Hover over a link above to display a popup thumbnail image at the top of this page,
or click on a link to display a larger image
(use the back arrow on your browser to return).
Click here to display all the panorama thumbnails at the bottom of this page.
Click here to view a slideshow of all the panoramas.
I have been taking panoramic photographs since 2003; this page shows my favorites. Some of the panoramic images are very large, so the full-resolution photos may load slowly if you have a slow web connection. If your browser supports zooming (<Ctrl>+<mouse wheel> in Firefox, for example), you can adjust the image size to fill your browser window vertically and then use the bottom scroll bar to scroll horizontally.
A lot can go wrong in a panorama. Most obviously, exposure must be consistent across the separate frames, so you must guess where you want the exposure to be "correct" before you start. Adjacent frames must align well both horizontally and vertically, so distinct horizontal and vertical elements help. Frame stitching works much better if you use a tripod, but I usually do not carry a tripod when I travel. I find I can get decent results handheld with sufficient care. Anything moving from frame to frame within the image creates a problem, especially if captured crossing a frame boundary. For example, moving water always look bad, as in the Venice Beach picture, where the ocean waves in adjacent frames misalign. Now that I've been doing these for years, I'm pleasantly surprised when the result is at all satisfactory. Often, there are many disappointments along the way.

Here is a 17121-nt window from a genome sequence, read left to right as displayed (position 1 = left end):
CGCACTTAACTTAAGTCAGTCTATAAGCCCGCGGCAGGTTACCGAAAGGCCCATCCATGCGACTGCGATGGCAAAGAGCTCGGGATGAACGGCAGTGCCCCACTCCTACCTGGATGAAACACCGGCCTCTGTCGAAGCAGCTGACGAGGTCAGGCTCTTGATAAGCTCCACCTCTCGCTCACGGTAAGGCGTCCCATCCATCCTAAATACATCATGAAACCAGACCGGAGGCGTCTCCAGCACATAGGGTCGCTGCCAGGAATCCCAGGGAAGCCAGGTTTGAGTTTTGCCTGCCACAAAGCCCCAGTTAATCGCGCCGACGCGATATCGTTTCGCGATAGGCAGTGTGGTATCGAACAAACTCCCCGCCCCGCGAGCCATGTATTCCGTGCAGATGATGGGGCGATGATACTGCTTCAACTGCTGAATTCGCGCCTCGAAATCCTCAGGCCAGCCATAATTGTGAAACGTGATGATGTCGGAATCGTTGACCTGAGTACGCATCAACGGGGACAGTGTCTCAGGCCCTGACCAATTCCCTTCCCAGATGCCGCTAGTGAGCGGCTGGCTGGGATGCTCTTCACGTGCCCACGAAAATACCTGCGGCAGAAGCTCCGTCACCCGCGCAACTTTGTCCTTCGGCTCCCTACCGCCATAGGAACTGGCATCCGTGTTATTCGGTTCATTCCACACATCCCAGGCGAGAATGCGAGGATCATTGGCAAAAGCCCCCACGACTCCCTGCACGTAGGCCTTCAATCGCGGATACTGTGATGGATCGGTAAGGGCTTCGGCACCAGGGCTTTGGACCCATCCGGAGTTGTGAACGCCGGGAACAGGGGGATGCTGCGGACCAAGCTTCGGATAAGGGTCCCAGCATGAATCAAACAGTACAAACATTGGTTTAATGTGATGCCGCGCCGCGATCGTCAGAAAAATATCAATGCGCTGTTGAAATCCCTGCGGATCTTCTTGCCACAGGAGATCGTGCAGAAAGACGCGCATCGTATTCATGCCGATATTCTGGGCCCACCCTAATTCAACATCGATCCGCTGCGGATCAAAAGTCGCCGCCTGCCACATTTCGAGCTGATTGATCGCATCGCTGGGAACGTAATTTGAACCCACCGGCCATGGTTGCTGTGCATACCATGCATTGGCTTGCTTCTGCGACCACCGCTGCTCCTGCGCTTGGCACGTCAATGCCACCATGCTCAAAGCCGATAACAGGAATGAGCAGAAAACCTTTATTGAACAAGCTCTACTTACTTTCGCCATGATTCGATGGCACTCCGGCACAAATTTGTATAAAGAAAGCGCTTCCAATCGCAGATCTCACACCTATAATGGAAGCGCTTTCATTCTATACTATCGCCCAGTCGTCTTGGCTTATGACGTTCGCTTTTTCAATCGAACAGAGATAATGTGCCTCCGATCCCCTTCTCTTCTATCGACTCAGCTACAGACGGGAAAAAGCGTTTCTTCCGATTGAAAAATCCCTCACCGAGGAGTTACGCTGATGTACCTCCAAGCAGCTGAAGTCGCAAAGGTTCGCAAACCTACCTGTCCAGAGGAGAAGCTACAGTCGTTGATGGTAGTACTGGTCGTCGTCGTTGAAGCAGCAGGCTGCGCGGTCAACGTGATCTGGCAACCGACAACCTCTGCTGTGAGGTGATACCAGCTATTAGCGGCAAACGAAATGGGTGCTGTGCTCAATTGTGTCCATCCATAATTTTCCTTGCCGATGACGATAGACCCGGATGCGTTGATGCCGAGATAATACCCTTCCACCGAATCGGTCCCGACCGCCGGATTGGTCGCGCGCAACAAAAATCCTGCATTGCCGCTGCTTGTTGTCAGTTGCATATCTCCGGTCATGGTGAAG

The Bleeker Street picture is an experiment, not very successful. Normally, you take a panorama from a fixed position, panning the camera between frames. This produces a consistent point of view, but the results are unsatisfying when reproducing a planar surface, like building storefronts along a street. For the Bleeker Street pano, I moved down the street between successive frames instead; the storefronts look better as a result, but of course 3-dimensional elements out of the storefront plane (building awnings, for example) do not align correctly.
I wrote an animated panoramas page for panorama viewing in 2003, because at that time many browsers did not support panning and zooming in images (but did support Java). I keep that page around as an interesting artifact, but I no longer maintain it, since modern browsers generally handle large images well.